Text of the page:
Vizeadmiral Franz von Hipper’s battle cruisers (1st Scouting Group), the light cruisers of the 2nd Scouting Group and a destroyer flotilla would attack the convoy. All other available ships of the High Seas Fleet would cover the operations: the flagship, three battle squadrons less SMS Markgraf, the light cruisers of the 4th Scouting Group less SMS Stralsund and four destroyer flotillas.[2]

The Germans sailed at 5:00 am on 23 April but encountered fog at 10:30 am, when they were about to pass through the British minefields in the Helgoland Bight. It lifted after half an hour and they were able to proceed safely.[3]

The British then had four submarines patrolling the entrances to the Bight. HMS J6 spotted the German destroyers and light cruisers at 8:00 pm on 23 April, battle cruisers and destroyers at 8:30 pm and heavy ships at 00:15 am on 24 April. However, her captain had been told that British cruisers might be operating inside the area that he was patrolling, so assumed that they were British and did not report them.[4]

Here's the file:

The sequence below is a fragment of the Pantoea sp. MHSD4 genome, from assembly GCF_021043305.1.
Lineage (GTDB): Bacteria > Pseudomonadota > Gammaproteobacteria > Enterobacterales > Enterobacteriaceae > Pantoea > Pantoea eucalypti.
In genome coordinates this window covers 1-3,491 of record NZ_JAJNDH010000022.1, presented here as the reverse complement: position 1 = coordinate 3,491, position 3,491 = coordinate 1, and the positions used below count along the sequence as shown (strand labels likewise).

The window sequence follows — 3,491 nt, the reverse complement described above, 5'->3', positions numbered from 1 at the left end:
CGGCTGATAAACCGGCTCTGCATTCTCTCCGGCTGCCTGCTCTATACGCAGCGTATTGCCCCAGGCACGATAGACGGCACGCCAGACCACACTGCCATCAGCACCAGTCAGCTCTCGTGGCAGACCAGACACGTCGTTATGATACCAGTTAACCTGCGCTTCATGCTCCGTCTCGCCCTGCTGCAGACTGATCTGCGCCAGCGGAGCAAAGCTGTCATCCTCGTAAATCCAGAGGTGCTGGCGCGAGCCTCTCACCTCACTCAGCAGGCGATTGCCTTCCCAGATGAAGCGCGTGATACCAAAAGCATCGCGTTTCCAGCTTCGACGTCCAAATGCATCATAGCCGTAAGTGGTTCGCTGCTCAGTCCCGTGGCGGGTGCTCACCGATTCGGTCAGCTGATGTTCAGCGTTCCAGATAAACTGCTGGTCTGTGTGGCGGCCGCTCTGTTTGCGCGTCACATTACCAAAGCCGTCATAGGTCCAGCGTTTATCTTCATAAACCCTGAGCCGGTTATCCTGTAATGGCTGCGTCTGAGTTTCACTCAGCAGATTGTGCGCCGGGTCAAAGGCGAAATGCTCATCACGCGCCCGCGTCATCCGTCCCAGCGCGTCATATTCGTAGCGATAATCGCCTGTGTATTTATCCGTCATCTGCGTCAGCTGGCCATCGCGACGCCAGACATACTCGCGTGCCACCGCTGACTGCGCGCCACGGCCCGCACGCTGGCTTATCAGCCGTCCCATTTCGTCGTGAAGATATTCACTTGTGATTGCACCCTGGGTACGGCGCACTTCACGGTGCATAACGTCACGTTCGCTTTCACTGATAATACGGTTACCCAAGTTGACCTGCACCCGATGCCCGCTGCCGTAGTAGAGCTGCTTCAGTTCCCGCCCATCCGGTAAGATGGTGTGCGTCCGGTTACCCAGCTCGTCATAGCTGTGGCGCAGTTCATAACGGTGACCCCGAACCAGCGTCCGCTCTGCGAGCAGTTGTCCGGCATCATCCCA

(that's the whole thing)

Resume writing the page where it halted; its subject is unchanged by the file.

The Germans believed that the convoys travelled mainly at the start and middle of the week, so set the operation for Wednesday 24 April. In fact they sailed every four days, weather permitting. The limited range of most of the German destroyers and some of the light cruisers meant that they could stay in the operational area for only one day.[5]

A British convoy of 34 merchant ships had left Selbjorns Fjord at 1:15 pm on 22 April. Its close escort was only an armed boarding steamer and two destroyers, but it was being covered by the 2nd Battle cruiser Squadron and the 7th Light Cruiser Squadron to the south. It encountered heavy fog but reached Methil in the Firth of Forth on schedule on the morning of 24 April. The convoy to Norway was due to depart Methil the same day, with the result that the Germans would not have encountered any convoys even if their operation went to plan.[6]